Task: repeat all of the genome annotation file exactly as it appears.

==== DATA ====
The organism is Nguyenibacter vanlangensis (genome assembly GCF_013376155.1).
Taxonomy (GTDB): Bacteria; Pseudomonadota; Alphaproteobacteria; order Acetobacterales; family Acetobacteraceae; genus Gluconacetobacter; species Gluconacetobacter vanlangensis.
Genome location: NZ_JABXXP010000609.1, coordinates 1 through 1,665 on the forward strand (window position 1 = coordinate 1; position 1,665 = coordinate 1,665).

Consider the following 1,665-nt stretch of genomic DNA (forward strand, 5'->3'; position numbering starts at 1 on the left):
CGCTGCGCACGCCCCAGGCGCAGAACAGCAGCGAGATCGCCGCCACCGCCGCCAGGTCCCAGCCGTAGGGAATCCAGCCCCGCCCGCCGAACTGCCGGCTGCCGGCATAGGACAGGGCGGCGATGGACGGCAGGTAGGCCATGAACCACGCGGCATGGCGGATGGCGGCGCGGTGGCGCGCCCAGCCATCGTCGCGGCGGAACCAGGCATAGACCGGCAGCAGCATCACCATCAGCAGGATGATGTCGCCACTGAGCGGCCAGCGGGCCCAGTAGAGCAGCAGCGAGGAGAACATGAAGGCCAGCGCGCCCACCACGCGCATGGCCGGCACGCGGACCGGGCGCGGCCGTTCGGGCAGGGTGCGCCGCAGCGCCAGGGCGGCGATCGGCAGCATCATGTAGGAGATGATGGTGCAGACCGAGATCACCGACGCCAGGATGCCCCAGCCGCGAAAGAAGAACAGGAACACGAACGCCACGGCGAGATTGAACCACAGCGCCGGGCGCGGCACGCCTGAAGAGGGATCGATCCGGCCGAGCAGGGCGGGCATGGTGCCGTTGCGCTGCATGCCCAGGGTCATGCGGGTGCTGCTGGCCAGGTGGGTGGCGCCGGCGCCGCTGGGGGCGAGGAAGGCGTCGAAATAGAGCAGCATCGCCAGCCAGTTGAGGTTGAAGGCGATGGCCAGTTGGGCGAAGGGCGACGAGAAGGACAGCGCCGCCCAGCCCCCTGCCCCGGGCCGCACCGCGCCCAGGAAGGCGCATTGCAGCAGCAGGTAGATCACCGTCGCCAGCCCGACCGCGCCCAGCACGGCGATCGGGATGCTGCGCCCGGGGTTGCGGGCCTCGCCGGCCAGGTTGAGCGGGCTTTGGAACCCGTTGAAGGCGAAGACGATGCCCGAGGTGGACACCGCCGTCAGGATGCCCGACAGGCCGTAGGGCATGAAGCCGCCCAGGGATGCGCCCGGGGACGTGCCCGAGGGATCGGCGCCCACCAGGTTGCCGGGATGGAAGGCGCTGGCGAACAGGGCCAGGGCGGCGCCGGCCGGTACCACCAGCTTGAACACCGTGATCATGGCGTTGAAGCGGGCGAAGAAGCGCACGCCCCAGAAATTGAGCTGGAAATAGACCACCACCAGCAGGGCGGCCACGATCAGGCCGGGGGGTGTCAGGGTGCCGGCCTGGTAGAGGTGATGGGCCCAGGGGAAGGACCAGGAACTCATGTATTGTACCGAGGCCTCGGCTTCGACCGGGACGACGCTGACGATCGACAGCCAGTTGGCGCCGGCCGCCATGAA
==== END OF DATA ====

The organism is Nguyenibacter vanlangensis (genome assembly GCF_013376155.1).
Taxonomy (GTDB): Bacteria; Pseudomonadota; Alphaproteobacteria; order Acetobacterales; family Acetobacteraceae; genus Gluconacetobacter; species Gluconacetobacter vanlangensis.
Genome location: NZ_JABXXP010000609.1, coordinates 1 through 1,665 on the forward strand (window position 1 = coordinate 1; position 1,665 = coordinate 1,665).

Consider the following 1,665-nt stretch of genomic DNA (forward strand, 5'->3'; position numbering starts at 1 on the left):
CGCTGCGCACGCCCCAGGCGCAGAACAGCAGCGAGATCGCCGCCACCGCCGCCAGGTCCCAGCCGTAGGGAATCCAGCCCCGCCCGCCGAACTGCCGGCTGCCGGCATAGGACAGGGCGGCGATGGACGGCAGGTAGGCCATGAACCACGCGGCATGGCGGATGGCGGCGCGGTGGCGCGCCCAGCCATCGTCGCGGCGGAACCAGGCATAGACCGGCAGCAGCATCACCATCAGCAGGATGATGTCGCCACTGAGCGGCCAGCGGGCCCAGTAGAGCAGCAGCGAGGAGAACATGAAGGCCAGCGCGCCCACCACGCGCATGGCCGGCACGCGGACCGGGCGCGGCCGTTCGGGCAGGGTGCGCCGCAGCGCCAGGGCGGCGATCGGCAGCATCATGTAGGAGATGATGGTGCAGACCGAGATCACCGACGCCAGGATGCCCCAGCCGCGAAAGAAGAACAGGAACACGAACGCCACGGCGAGATTGAACCACAGCGCCGGGCGCGGCACGCCTGAAGAGGGATCGATCCGGCCGAGCAGGGCGGGCATGGTGCCGTTGCGCTGCATGCCCAGGGTCATGCGGGTGCTGCTGGCCAGGTGGGTGGCGCCGGCGCCGCTGGGGGCGAGGAAGGCGTCGAAATAGAGCAGCATCGCCAGCCAGTTGAGGTTGAAGGCGATGGCCAGTTGGGCGAAGGGCGACGAGAAGGACAGCGCCGCCCAGCCCCCTGCCCCGGGCCGCACCGCGCCCAGGAAGGCGCATTGCAGCAGCAGGTAGATCACCGTCGCCAGCCCGACCGCGCCCAGCACGGCGATCGGGATGCTGCGCCCGGGGTTGCGGGCCTCGCCGGCCAGGTTGAGCGGGCTTTGGAACCCGTTGAAGGCGAAGACGATGCCCGAGGTGGACACCGCCGTCAGGATGCCCGACAGGCCGTAGGGCATGAAGCCGCCCAGGGATGCGCCCGGGGACGTGCCCGAGGGATCGGCGCCCACCAGGTTGCCGGGATGGAAGGCGCTGGCGAACAGGGCCAGGGCGGCGCCGGCCGGTACCACCAGCTTGAACACCGTGATCATGGCGTTGAAGCGGGCGAAGAAGCGCACGCCCCAGAAATTGAGCTGGAAATAGACCACCACCAGCAGGGCGGCCACGATCAGGCCGGGGGGTGTCAGGGTGCCGGCCTGGTAGAGGTGATGGGCCCAGGGGAAGGACCAGGAACTCATGTATTGTACCGAGGCCTCGGCTTCGACCGGGACGACGCTGACGATCGACAGCCAGTTGGCGCCGGCCGCCATGAA